What to do if my girlfriend now wants to leave the state with our newborn?

What rights do I have if I disagree with her? I Signed declaration of paternity.

Asked on December 14, 2011 under Family Law, California


L.P., Member, Pennsylvania and New Jersey Bar / FreeAdvice Contributing Attorney

Answered 8 years ago | Contributor

Thank you for submitting your question regarding child custody and children traveling out-of-state.  Child custody issues will be governed by the laws of your state, and for that reason the particulars can vary from state to state.  That being said, you have rights to custody once paternity has been established.  In order to seek child custody, since you are not married, you are not presumed to be the father of the baby.  You are likely to have to get a paternity test to confirm that you are in fact the biological father of the baby.

Once you have proved with a paternity test that you are the biological father, you can petition the court for child custody.  Within your petition, you can explain to the court that you have fears that she is attempting to leave the state.  The court’s job is to ensure the child’s best interests are protected and when one parent moves far away, the family dynamic becomes strained.  When setting up the child custody agreement, the court may define terms that each parent must seek the permission of the other parent in order to travel out-of-state and/or to move out of state.  Some states may even allow a clause that if a party chooses to move out of state then they need to foot the costs for visitation for the other parent to visit with their child.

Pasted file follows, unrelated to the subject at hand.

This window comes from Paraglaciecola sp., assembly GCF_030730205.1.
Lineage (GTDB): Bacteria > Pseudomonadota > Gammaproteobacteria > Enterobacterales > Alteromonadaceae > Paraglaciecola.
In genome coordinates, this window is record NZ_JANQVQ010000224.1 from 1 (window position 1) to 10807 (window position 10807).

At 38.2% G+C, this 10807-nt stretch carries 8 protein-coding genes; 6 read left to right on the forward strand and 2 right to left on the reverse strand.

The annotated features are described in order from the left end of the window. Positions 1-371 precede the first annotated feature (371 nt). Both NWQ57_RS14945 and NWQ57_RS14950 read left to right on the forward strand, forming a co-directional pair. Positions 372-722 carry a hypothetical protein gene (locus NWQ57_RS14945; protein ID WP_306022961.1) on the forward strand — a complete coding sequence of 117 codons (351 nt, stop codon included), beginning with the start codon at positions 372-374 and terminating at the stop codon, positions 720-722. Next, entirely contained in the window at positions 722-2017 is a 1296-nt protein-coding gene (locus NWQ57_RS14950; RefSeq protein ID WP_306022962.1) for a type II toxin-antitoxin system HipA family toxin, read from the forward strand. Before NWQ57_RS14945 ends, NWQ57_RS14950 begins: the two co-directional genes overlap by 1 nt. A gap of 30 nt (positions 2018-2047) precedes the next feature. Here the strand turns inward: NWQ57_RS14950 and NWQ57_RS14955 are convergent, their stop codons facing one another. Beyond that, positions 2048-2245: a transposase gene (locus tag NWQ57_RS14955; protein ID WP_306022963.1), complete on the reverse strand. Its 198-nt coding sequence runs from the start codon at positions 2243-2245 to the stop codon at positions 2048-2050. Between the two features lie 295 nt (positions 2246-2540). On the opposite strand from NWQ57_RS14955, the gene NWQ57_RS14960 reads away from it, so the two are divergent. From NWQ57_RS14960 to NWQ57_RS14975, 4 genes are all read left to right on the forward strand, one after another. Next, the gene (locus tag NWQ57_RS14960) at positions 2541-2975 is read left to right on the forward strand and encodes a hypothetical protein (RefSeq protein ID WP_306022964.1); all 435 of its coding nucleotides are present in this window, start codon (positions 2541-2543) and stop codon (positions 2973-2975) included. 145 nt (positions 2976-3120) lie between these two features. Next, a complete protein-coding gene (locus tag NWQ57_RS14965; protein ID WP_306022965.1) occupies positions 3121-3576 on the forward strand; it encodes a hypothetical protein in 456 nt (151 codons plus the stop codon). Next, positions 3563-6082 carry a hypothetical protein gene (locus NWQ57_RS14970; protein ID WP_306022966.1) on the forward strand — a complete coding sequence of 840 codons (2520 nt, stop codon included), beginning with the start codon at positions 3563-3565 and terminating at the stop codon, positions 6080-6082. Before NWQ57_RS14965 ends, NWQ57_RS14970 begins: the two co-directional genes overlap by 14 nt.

Once the court orders a child custody arrangement, the parents must comply with the court’s order.  If at any time one of the parents violates the court’s order, they can be held in contempt.  If you need further assistance, you should contact a family law attorney in your area to get this process started. 


IMPORTANT NOTICE: The Answer(s) provided above are for general information only. The attorney providing the answer was not serving as the attorney for the person submitting the question or in any attorney-client relationship with such person. Laws may vary from state to state, and sometimes change. Tiny variations in the facts, or a fact not set forth in a question, often can change a legal outcome or an attorney's conclusion. Although AttorneyPages.com has verified the attorney was admitted to practice law in at least one jurisdiction, he or she may not be authorized to practice law in the jurisdiction referred to in the question, nor is he or she necessarily experienced in the area of the law involved. Unlike the information in the Answer(s) above, upon which you should NOT rely, for personal advice you can rely upon we suggest you retain an attorney to represent you.